We send and receive a lot of emails throughout our lifetime, mainly while at work. How many times have you wondered about the best way to respond to a work email? In general, emails tend to have their own language or dialect. Sometimes there’s an underlying tone behind the professional jargon of your email. Like any other form of communication, the language of email has unwritten rules that change over time.
Most people don’t think about their email closing lines or what kind of vibe they may give off. According to Preply, nearly half (46%) of people say they can tell a coworker’s mood based on their greetings and sign-offs. Meanwhile, only 37% of people admitted to tweaking their own closing lines to show frustration. They also mentioned that younger workers may more often express their feelings through email.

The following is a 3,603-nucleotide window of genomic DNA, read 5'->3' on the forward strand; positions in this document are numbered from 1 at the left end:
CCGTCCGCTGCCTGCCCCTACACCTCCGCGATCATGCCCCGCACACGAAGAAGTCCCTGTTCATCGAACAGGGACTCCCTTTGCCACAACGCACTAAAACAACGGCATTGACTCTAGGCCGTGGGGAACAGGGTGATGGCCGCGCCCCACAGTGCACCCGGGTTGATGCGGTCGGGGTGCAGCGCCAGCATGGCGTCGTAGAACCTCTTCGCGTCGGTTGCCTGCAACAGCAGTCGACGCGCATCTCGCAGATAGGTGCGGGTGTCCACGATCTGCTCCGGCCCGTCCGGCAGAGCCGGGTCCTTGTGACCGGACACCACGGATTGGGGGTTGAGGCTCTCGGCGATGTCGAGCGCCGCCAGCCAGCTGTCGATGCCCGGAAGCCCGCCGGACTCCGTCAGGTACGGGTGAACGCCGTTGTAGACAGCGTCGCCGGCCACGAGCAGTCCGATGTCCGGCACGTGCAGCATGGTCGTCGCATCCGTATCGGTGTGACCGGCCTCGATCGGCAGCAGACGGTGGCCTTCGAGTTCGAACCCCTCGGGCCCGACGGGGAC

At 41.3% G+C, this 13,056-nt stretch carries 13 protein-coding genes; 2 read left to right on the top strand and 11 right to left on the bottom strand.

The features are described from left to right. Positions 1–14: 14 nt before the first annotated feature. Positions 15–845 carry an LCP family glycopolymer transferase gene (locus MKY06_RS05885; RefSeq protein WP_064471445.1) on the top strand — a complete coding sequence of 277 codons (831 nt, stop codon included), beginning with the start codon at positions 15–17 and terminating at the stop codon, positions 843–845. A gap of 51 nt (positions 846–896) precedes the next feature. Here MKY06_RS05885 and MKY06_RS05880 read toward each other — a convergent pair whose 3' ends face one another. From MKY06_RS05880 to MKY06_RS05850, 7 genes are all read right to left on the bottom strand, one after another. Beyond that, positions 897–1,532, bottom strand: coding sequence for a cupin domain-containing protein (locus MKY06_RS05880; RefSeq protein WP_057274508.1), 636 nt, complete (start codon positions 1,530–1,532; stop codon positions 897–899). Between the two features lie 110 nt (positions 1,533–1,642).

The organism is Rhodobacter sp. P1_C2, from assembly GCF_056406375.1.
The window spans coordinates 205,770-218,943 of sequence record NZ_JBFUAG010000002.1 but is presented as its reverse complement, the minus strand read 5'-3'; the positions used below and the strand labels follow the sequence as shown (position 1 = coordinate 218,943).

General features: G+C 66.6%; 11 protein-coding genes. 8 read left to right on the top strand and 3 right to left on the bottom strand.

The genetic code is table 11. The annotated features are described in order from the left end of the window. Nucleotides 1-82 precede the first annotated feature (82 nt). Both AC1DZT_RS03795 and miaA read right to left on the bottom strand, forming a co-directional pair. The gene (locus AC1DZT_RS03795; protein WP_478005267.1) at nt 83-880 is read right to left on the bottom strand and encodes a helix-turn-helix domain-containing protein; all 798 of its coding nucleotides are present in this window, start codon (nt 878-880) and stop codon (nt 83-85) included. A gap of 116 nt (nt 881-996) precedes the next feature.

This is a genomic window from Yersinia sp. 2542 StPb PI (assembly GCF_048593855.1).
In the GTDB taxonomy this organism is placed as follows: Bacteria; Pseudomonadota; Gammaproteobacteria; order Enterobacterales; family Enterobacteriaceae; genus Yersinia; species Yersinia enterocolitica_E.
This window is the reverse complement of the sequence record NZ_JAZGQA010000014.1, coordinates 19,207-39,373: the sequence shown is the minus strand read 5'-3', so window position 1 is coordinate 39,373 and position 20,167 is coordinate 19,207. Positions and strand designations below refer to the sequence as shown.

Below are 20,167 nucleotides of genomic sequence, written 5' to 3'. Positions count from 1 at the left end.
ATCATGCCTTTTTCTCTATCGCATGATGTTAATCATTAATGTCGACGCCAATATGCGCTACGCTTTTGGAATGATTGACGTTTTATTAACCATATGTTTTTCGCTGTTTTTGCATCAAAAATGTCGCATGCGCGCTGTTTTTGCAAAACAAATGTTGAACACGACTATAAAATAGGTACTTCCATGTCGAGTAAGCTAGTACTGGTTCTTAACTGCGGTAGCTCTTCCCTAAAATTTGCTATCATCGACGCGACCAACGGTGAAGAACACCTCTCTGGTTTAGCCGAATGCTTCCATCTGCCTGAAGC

Looking closer at the study’s data on salutations, they mention corporate communication “faux pas.” Sixty-five percent of people want everyone to do away with using “sent from my phone, please excuse typos.” The results also show that Forty-two percent say emojis are never appropriate, while more than 50% think they are “sometimes okay.”
The most common sign-offs shown in the study include “thank you,” “thanks,” just your name, and “sincerely.” The surveyors considered those to be the “most uptight” sign-offs. When it comes to the “most savage” sign-offs or worst ways to end an email they found these phrases to be the worst ways to do it.
If you want to end a work email in the best way possible, the study found has some helpful tips. You may want to use phrases like “thanks,” “talk soon,” and “take care.”
The full study can be found here.
These are some of the worst ways to end work emails.